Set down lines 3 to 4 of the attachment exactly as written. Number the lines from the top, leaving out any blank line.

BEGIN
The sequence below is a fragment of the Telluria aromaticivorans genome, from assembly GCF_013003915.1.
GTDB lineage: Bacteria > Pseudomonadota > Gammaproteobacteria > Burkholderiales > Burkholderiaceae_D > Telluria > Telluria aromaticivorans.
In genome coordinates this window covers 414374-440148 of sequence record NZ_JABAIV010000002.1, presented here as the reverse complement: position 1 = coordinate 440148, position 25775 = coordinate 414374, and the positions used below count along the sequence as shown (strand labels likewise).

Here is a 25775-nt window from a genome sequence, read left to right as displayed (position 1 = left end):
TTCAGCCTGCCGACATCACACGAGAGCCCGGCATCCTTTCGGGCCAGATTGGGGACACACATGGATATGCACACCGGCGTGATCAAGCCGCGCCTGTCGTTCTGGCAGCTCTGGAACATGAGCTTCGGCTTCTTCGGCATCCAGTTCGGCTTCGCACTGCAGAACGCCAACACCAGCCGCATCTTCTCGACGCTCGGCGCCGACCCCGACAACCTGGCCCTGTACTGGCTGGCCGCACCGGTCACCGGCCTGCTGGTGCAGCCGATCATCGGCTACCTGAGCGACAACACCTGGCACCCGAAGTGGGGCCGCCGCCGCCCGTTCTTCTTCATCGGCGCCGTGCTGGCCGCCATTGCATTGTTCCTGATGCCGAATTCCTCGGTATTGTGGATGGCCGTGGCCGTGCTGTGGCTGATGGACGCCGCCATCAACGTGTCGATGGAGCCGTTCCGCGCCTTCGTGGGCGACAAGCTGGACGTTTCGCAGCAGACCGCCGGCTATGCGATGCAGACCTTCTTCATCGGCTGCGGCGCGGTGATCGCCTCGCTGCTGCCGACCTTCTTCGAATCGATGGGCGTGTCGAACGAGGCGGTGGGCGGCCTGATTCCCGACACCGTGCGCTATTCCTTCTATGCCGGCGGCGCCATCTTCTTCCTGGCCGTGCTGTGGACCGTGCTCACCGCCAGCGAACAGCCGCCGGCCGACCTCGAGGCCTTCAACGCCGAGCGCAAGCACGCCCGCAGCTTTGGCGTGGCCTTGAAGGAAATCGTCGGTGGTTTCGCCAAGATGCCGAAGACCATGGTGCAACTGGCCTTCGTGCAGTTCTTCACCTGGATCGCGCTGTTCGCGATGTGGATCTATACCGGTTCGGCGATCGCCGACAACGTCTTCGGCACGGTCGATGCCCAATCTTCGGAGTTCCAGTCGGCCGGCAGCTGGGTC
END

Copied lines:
In genome coordinates this window covers 414374-440148 of sequence record NZ_JABAIV010000002.1, presented here as the reverse complement: position 1 = coordinate 440148, position 25775 = coordinate 414374, and the positions used below count along the sequence as shown (strand labels likewise).

Here is a 25775-nt window from a genome sequence, read left to right as displayed (position 1 = left end):